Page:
ATV riders on south Mississippi creeks run afoul of law
After Patrick Gibson bought his dream property on Topisaw Creek a few months ago, he made an unpleasant discovery: Four-wheelers use the stream as a thoroughfare.
“It’s aggravating, and it’s terrible for the fisheries,” Gibson said.
It’s also illegal, on several counts.
“They’re trespassing,” said Capt. Jamie Cummins of the Mississippi Department of Wildlife, Fisheries and Parks’ Brookhaven district office. “A public waterway entitles a civilian to float it and to wade it as long as they stay within the water…. It does not include ATVs.”
According to the state public waterways law, “any person who uses a motorized vehicle in the bed of a public waterway without the written permission of the landowner may be punished.”
Also, “disturbance of the bed or banks … is prohibited,” according to the “Mississippi Streamside Landowner’s Handbook” published by the state Department of Wildlife, Fisheries and Parks.
The Topisaw is one of several southwest Mississippi streams whose shallow, sandy beds attract ATV riders.
“I’ve talked to just hundreds of them over the years,” said Jimmy Jones of Franklin County, whose house overlooks the Homochitto River. “Used to be, they’d be fairly respectful if you’d talk to them. Now they don’t show any respect.”
Gibson’s problems start 1-1/2 miles upstream at Turnpike Bridge. That’s where four-wheelers gather on weekends, despite piles of dirt heaped up beside the bridge by county supervisors.
The machines — many of them racing models, improperly carrying passengers — take off down the gravel bars, frequently crossing the shallow stream. Gibson has also noticed tracks indicating a four-wheel drive truck has been driving the creek along with the ATVs.
Sediment stirred up by tires suffocates fish eggs as well as the insect eggs and larvae that fish eat, according to a brochure on responsible ATV riding distributed by the Mississippi Museum of Natural Science.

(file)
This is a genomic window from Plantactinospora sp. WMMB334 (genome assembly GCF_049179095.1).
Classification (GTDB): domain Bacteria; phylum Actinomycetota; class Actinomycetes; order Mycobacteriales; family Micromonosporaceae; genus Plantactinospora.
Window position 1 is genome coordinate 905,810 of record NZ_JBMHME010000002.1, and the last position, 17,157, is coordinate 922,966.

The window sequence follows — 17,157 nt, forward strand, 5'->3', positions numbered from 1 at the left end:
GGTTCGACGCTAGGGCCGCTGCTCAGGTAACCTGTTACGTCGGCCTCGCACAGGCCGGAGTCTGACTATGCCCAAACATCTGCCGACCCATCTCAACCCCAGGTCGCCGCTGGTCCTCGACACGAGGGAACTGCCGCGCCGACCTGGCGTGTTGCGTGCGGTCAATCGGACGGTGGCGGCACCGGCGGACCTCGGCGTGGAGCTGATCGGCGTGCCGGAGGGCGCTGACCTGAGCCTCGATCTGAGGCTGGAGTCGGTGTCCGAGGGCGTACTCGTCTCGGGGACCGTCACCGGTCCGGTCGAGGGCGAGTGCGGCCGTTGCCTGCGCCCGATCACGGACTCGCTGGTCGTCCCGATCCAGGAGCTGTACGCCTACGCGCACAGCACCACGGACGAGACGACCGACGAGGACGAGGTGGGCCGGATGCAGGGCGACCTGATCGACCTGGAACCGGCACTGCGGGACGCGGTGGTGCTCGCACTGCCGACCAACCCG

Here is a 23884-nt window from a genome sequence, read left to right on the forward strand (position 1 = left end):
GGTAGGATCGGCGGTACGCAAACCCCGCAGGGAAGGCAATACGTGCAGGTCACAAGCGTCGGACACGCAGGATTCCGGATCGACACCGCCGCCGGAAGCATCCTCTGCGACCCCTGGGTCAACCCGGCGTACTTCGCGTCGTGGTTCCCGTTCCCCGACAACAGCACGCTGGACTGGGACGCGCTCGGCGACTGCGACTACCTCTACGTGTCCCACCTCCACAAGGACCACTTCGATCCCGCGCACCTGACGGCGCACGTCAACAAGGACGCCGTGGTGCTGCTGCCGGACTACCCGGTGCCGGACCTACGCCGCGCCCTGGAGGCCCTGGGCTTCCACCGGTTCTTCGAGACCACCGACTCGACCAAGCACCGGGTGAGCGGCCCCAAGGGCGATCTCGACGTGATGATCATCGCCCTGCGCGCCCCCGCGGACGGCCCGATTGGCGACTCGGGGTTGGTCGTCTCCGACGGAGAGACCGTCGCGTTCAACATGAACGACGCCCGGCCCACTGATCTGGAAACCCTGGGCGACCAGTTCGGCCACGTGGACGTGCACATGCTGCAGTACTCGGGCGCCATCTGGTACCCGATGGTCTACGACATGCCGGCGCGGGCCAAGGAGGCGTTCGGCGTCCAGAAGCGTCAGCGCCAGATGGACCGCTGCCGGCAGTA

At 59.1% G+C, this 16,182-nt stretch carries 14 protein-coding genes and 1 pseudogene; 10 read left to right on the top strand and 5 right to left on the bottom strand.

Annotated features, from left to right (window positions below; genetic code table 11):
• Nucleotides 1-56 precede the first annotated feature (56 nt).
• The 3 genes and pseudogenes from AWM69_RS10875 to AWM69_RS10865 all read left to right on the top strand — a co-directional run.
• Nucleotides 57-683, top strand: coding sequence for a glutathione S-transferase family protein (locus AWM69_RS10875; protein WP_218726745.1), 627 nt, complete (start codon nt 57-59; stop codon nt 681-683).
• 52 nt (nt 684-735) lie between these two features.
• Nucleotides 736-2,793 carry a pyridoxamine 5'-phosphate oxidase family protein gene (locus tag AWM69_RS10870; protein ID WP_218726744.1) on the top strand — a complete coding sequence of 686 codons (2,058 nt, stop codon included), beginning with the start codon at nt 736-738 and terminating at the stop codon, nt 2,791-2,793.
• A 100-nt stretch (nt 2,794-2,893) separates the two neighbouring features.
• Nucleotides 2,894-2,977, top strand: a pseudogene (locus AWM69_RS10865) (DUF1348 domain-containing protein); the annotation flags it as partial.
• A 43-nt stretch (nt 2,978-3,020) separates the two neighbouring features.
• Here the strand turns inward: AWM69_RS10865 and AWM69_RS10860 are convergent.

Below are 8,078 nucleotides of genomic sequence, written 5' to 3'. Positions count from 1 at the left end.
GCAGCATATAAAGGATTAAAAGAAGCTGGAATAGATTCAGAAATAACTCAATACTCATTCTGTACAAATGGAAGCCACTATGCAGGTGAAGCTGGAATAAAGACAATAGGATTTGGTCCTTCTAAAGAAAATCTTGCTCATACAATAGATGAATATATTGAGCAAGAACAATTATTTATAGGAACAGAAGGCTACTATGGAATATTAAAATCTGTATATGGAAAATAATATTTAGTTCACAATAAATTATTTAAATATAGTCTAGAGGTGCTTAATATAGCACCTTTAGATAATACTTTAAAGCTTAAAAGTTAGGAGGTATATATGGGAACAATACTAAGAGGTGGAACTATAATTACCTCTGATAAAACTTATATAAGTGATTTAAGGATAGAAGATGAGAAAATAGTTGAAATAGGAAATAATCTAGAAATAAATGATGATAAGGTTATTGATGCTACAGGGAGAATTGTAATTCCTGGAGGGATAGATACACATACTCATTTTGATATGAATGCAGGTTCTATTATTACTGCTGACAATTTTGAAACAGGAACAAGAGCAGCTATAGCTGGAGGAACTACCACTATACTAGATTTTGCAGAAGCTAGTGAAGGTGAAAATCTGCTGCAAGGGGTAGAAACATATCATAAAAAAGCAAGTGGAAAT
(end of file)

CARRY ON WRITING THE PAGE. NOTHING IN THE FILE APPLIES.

“Tires grind gravel and sand stream-bottoms, crushing juvenile fish and invertebrates,” the brochure says.
Gibson sees the problem firsthand. His wife Sherri was swimming in the Topisaw one day when its normally clear water turned cloudy.
“She said, ‘What’s wrong with the water?’” Gibson said. “I said, ‘It’s the four-wheelers.’ She couldn’t believe it.”
Even when there are no four-wheelers upstream, Gibson has noticed a layer of silt that covers everything in the water.
“It’s a clear river,” said Gibson, a lifelong outdoorsman. “The fish and the tadpoles and the softshell turtles — it’s like an aquarium. On the weekend when you’ve got 30 four-wheelers for a mile and a half, that’s going to put an end to that. That’s going to kill it.”
Alcohol is another problem often associated with ATV riding on creeks. Gibson recalls seeing a group of four-wheelers pull up to his property line on the Topisaw.
“A couple of them came across the line and tore up my sandbar with their little racing four-wheelers,” he said, estimating the riders’ ages at 18 to 20.
Some were drinking beer, and when they finished, they filled the cans with water and tossed them in the creek — violating underage drinking and antilitter laws in one fell swoop.
Jones has encountered riders even younger. He recalled a boy around 17 with a girl about 13 on back with an ice chest full of beer.
Misdemeanors like that can lead to more serious charges, said Andrew Whitehurst, state scenic streams coordinator. “If they’re carrying crystal meth on the stream, they could get searched, and the stream riding could turn into a felony.”
Even more serious are wrecks. Topisaw riders often zoom down the creek, across property on the east side to C.D. Rayborn Road and back north to Turnpike Bridge, which means they’re riding on public roads.
That’s illegal, and dangerous. In 2001, a 12-year-old boy was killed and another boy seriously injured when a pickup truck collided with their four-wheeler at Turnpike Bridge.
Gibson is considering contacting other Topisaw landowners in hopes of forming an association. He has also contacted the Pike County Sheriff’s Department and the Mississippi Department of Wildlife, Fisheries and Parks.
“It messes up my property and it’s flat against the law,” he said. He has erected “no trespassing signs,” but they were soon stolen.
Even when riders don’t come on his property, the noise is obnoxious. “It echoes. You can’t get away from it,” Gibson said.
“I’m looking forward to the wintertime so they’ll stop.”
Jones’ house looks down on a 20-acre Homochitto sandbar he owns. “It’s nothing to have 10 to 15 four wheelers down there,” he said. “It just echoes back up into my home.”
Jones is talking to local legislators in hopes of strengthening laws against ATV river-riders. For instance, he’d like to see identification numbers required on ATVs so landowners can know who to file charges against.
“It’s a problem that is going to have to be addressed at some point,” Jones said. “I just don’t know how it’s going to be addressed.”
Gibson is determined to see it stop on Topisaw.
“I’m going to put an end to it,” he said. “I shouldn’t have to give up the property of a lifetime. … I’m in the right. I just shouldn’t have to put up with it.”